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PLoS One. 2014 Feb 21;9(2):e87412. doi: 10.1371/journal.pone.0087412. eCollection 2014.

Lovastatin delays infection and increases survival rates in AG129 mice infected with dengue virus serotype 2.

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Programa de Estudio y Control de Enfermedades Tropicales, Universidad de Antioquia, Medellín, Colombia.
Facultad de Medicina, Universidad de Antioquia, Medellín, Colombia ; Laboratorio de Patología, Congregación Mariana, Medellin, Colombia.
Grupo de Virología, Universidad El Bosque, Bogotá, Colombia.
Molecular and Translational Medicine Group, Viral Vector Core and Gene Therapy of the Neuroscience's Group of Antioquia, Universidad de Antioquia, Medellín, Colombia ; Molecular and Translational Medicine Group, Universidad de Antioquia, Medellín, Colombia.
Department of Pathobiological Sciences, School of Veterinary Medicine, University of Wisconsin, Madison, Wisconsin, United States.



It has been reported that treatment of DENV-infected cultures with Lovastatin (LOV), can affect viral assembly. The objective of this study was to evaluate the effect of LOV on the survival rate and viremia levels of DENV-2-infected AG129 mice.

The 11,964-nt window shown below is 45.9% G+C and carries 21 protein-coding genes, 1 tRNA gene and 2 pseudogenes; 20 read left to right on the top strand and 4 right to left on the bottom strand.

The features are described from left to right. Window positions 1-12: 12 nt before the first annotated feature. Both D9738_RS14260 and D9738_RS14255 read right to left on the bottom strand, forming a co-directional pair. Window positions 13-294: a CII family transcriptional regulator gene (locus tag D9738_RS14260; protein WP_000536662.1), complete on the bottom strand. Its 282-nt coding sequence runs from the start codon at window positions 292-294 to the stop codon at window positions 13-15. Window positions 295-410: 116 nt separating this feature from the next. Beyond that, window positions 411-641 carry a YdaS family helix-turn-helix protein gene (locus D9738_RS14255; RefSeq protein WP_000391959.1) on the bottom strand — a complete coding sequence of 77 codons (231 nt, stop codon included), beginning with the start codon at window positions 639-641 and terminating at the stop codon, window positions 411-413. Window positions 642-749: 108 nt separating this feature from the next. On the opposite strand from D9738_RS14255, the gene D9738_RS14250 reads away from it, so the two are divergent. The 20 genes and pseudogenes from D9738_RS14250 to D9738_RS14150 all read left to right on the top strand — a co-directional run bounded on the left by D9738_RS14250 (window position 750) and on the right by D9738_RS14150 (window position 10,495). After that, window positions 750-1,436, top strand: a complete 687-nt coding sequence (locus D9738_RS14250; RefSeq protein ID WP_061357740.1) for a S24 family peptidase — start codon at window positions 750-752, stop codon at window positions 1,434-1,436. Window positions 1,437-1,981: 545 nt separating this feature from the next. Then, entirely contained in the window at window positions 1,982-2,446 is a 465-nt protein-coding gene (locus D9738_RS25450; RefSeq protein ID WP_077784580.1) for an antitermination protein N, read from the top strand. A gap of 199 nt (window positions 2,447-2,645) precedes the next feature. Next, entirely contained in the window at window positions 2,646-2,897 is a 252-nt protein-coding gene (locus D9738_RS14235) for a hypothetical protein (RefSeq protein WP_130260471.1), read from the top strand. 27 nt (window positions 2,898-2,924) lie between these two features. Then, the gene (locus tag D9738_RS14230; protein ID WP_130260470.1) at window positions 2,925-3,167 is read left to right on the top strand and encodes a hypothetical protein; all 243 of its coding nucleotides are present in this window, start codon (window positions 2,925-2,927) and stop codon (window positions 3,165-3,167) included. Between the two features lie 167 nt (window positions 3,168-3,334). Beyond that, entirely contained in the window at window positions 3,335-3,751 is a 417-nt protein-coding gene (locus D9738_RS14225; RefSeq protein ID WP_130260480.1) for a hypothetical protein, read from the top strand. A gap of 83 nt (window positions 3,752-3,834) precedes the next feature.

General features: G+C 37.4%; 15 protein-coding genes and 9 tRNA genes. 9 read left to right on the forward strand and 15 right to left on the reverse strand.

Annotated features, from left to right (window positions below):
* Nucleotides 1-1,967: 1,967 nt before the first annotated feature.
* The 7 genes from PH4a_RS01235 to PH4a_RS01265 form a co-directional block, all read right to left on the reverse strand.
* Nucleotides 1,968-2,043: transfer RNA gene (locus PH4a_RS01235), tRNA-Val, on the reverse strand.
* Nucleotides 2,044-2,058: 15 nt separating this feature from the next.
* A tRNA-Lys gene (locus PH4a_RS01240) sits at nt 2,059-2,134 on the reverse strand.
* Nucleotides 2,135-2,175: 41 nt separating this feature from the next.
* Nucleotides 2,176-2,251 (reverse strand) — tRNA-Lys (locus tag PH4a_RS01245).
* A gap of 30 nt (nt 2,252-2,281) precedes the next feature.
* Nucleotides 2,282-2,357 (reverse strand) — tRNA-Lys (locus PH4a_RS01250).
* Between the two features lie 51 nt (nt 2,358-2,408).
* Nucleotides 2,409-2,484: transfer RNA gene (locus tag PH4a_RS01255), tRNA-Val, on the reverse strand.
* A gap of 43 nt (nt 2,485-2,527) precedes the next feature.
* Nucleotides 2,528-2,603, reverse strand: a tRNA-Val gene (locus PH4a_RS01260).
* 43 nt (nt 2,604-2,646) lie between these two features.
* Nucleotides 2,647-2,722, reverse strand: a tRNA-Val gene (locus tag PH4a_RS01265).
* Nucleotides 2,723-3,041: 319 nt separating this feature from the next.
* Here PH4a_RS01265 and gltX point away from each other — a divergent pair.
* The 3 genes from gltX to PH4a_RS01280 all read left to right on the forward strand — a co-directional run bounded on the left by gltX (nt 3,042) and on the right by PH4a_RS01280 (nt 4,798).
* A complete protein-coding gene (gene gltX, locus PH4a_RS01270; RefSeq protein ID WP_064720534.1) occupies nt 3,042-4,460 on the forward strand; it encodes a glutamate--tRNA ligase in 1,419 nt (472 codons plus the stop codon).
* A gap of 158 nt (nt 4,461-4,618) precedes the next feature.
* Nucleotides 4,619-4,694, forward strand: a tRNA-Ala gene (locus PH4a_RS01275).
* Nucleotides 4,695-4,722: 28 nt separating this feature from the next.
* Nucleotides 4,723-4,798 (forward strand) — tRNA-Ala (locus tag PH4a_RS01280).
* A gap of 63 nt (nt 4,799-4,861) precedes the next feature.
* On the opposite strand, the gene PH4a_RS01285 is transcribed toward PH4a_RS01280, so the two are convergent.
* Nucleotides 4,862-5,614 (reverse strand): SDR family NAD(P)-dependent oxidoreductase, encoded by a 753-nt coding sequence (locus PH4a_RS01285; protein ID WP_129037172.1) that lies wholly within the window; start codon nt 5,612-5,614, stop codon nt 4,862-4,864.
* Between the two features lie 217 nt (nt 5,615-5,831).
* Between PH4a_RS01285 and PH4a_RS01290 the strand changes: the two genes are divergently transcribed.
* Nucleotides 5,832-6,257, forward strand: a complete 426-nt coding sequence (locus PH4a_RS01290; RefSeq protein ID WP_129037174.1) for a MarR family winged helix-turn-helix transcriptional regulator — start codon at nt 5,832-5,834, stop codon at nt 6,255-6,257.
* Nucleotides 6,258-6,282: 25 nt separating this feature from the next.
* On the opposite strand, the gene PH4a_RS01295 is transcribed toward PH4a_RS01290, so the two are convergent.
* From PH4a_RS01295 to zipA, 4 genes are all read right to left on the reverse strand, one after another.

Mice were inoculated with 1 × 10(6) plaque-forming units (PFU/ml) of DENV-2 and treated with LOV (200 mg/kg/day). Pre-treatment with one or three doses of LOV increased the survival rate compared to untreated mice (7.3 and 7.1 days, respectively, compared to 4.8 days). Viremia levels also decreased by 21.8% compared to untreated mice, but only in the group administered three doses prior to inoculation. When LOV was administered after viral inoculation, the survival rate increased (7.3 days in the group treated at 24 hpi, 6.8 days in the group treated at 48 hpi and 6.5 days in the group treated with two doses) compared to the untreated group (4.8 days). Interestingly, the serum viral titer increased by 24.6% in mice treated at 48 hpi with a single dose of LOV and by 21.7% in mice treated with two doses (at 24 and 48 hpi) of LOV compared to untreated mice. Finally histopathological changes in the liver and spleen in infected and untreated mice included massive extramedullary erythropoiesis foci and inflammatory filtration, and these characteristics were decreased or absent in LOV-treated mice.


Our results suggest that the effect of LOV on viremia depends on the timing of treatment and on the number of doses administered. We observed a significant increase in the survival rate in both schemes due to a delay in the progression of the disease. However, the results obtained in the post-treatment scheme must be handled carefully because this treatment scheme increases viremia and we do not know how this increase could affect disease progression in humans.

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